Our target recruitment of 20 patients was not met owing to difficulties in recruitment into the study. This may reflect the difficulties faced in recruiting patients when a single centre is involved. Another limiting factor was the number of visits required in the case of being recruited to the PDT arm as most patients preferred less hospital treatment visits. The dropout rate during the trial was relatively low (10%), though only one patient (5%) discontinued due to adverse events. More than two-thirds of the initially recruited patients completed the study with the designated periods of scheduled follow-ups (68%). Though not expected due to the overall high cure rates with MMS, no recurrences of clinically evident tumours were observed in any of the patients in both arms.

   Conclusions Top

In conclusion, our pilot study suggests that PDT has a limited role as a pre-treatment prior to MMS in selected cases, particularly for larger superficial tumours. Larger trials, preferably multi-centred are required to provide a more detailed examination on the role of PDT as an adjunctive treatment to MMS. To our knowledge, this is the first randomised trial to assess for the efficacy and outcome of MMS combination therapy with PDT.

   References Top

Wong CS, Strange RC, Lear JT. Basal cell carcinoma. BMJ 2003;327:794-8.  Back to cited text no. 1
Telfer NR, Colver GB, Morton CA; British Association of Dermatologists. Guidelines for the management of basal cell carcinoma. Br J Dermatol 2008;159:35-48.  Back to cited text no. 2
Mohs FE. Chemosurgery: A microscopically controlled method of cancer excision. Arch Surg 1941;42:279-95.  Back to cited text no. 3
Tierney EP, Hanke CW. Cost effectiveness of Mohs micrographic surgery: Review of the literature. J Drugs Dermatol 2009;8:914-22.  Back to cited text no. 4
van der Geer S, Martens J, van Roij J, Brand E, Ostertag JU, Verhaegh ME, et al. Imiquimod 5% cream as pretreatment of Mohs micrographic surgery for nodular basal cell carcinoma in the face: A prospective randomized controlled study. Br J Dermatol 2012;167:110-5.  Back to cited text no. 5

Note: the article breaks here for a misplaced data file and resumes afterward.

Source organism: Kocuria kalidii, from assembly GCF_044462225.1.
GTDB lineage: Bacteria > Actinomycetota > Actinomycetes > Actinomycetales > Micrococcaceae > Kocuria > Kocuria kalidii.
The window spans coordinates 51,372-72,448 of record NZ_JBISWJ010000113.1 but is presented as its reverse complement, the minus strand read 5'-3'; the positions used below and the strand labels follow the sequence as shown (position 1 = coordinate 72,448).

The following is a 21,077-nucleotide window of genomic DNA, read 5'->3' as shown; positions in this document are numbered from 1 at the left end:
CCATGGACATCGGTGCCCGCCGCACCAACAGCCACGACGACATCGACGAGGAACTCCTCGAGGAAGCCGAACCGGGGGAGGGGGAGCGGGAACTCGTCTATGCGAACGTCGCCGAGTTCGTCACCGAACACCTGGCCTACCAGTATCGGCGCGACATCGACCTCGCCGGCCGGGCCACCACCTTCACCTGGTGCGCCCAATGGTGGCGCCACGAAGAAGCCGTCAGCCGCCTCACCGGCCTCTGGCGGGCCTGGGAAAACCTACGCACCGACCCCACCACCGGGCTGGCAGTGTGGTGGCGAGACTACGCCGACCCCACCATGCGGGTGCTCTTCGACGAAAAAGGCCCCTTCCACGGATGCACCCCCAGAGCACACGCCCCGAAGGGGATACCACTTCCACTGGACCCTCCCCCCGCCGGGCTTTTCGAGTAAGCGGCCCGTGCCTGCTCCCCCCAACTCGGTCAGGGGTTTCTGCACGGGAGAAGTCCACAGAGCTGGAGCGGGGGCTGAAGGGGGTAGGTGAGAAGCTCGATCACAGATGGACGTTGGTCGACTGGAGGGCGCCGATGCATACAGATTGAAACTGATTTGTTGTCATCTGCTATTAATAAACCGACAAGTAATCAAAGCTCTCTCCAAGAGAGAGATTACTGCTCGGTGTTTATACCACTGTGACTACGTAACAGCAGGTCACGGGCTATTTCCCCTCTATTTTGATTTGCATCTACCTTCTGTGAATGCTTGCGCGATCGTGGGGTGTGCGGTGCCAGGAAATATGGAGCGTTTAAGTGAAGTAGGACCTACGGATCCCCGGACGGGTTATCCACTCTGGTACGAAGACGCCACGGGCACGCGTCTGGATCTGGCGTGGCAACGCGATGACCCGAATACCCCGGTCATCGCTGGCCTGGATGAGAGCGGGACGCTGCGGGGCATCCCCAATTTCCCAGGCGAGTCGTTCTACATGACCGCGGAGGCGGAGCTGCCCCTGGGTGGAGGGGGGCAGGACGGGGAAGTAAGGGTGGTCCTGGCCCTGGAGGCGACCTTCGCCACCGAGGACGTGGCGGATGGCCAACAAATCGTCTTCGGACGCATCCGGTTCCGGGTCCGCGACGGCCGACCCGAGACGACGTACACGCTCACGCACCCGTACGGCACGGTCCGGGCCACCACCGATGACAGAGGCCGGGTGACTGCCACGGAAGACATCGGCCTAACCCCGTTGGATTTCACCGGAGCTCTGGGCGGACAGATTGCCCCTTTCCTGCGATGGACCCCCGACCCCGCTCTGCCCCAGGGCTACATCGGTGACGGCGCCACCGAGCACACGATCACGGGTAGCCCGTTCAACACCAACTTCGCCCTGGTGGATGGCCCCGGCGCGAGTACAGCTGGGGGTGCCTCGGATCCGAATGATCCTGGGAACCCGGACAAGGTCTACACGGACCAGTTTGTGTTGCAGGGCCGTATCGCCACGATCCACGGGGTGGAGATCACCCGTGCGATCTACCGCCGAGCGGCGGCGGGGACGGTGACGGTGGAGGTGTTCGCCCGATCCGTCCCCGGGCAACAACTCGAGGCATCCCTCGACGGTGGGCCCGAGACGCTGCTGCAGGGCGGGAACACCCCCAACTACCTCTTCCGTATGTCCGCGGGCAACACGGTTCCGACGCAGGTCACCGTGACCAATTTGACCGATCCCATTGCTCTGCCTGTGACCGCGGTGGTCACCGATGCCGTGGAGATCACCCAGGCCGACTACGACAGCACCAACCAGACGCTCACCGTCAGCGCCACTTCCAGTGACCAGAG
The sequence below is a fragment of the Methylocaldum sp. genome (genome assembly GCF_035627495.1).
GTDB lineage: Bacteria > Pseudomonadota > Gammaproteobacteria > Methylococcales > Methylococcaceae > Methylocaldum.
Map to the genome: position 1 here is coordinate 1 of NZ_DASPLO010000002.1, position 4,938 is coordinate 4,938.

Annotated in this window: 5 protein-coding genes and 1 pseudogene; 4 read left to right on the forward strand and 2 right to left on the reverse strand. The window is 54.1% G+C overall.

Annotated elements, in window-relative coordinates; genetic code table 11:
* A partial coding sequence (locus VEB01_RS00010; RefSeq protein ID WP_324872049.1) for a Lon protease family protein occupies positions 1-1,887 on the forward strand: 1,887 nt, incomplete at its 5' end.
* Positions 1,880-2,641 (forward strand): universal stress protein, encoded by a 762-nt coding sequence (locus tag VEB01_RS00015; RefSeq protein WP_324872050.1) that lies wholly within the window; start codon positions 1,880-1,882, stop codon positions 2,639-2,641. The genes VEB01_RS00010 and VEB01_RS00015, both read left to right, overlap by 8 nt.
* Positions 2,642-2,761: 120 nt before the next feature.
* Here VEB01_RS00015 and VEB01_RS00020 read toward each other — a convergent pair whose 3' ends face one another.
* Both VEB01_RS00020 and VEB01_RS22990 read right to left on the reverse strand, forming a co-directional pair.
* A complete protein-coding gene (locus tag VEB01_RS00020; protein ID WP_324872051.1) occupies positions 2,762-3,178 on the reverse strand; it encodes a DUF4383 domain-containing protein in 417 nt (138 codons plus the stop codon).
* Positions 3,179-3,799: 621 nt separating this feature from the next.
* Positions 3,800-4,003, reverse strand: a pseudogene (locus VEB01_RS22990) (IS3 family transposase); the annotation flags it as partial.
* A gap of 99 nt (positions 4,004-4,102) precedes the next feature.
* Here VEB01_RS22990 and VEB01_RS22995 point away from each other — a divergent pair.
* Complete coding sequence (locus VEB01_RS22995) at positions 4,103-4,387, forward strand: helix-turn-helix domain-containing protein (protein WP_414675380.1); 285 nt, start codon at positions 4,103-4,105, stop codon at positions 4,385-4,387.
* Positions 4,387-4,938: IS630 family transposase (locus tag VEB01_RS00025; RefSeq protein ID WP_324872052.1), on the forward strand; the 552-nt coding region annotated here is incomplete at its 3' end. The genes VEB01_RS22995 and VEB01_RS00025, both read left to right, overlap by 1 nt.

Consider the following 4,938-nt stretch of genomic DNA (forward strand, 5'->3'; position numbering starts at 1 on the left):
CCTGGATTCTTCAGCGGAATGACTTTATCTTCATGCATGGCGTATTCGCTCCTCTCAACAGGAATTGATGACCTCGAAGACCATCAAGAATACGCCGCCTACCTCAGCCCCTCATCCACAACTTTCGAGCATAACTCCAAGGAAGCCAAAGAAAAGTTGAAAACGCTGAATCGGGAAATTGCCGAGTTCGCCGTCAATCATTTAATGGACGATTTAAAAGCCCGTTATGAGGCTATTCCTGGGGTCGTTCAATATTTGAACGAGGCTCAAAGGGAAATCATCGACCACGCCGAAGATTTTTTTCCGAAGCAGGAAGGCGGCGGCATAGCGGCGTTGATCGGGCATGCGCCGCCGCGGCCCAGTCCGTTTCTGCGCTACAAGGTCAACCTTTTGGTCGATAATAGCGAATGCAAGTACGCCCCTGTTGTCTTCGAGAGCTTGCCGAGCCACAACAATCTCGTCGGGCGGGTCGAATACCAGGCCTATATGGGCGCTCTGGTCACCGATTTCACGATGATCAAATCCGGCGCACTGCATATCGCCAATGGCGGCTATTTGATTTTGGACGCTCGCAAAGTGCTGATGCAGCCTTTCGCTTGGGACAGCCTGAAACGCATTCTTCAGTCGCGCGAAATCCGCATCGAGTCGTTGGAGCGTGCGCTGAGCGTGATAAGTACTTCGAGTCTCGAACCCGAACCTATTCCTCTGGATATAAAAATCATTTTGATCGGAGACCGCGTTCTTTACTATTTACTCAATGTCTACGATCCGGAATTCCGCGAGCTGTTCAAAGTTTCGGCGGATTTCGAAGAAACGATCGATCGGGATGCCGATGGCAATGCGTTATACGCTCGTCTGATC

Morton CA, Szeimies RM, Sidoroff A, Braathen LR. European guidelines for topical photodynamic therapy part 1: Treatment delivery and current indications - actinic keratoses, Bowen's disease, basal cell carcinoma. J Eur Acad Dermatol Venereol 2013;27:536-44.  Back to cited text no. 6
Soler AM, Warloe T, Berner A, Giercksky KE. A follow-up study of recurrence and cosmesis in completely responding superficial and nodular basal cell carcinomas treated with methyl 5-aminolaevulinate-based photodynamic therapy alone and with prior curettage. Br J Dermatol 2001;145:467-71.  Back to cited text no. 7
Tierney E, Petersen J, Hanke CW. Photodynamic diagnosis of tumor margins using methyl aminolevulinate before Mohs micrographic surgery. J Am Acad Dermatol 2011;64:911-8.  Back to cited text no. 8
Kuijpers DI, Smeets NW, Krekels GA, Thissen MR. Photodynamic therapy as adjuvant treatment of extensive basal cell carcinoma treated with Mohs micrographic surgery. Dermatol Surg 2004;30:794-8.  Back to cited text no. 9
Vinciullo C, Elliott T, Francis D, Gebauer K, Spelman L, Nguyen R, et al. Photodynamic therapy with topical methyl aminolaevulinate for 'difficult-to-treat' basal cell carcinoma. Br J Dermatol 2005;152:765-72.  Back to cited text no. 10

Correspondence Address:
Dr. Firas Al-Niaimi
Department of Dermatology, Salford Royal Foundation Trust, Manchester
United Kingdom
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Source of Support: None, Conflict of Interest: None

DOI: 10.4103/0974-2077.158443

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  [Table 1]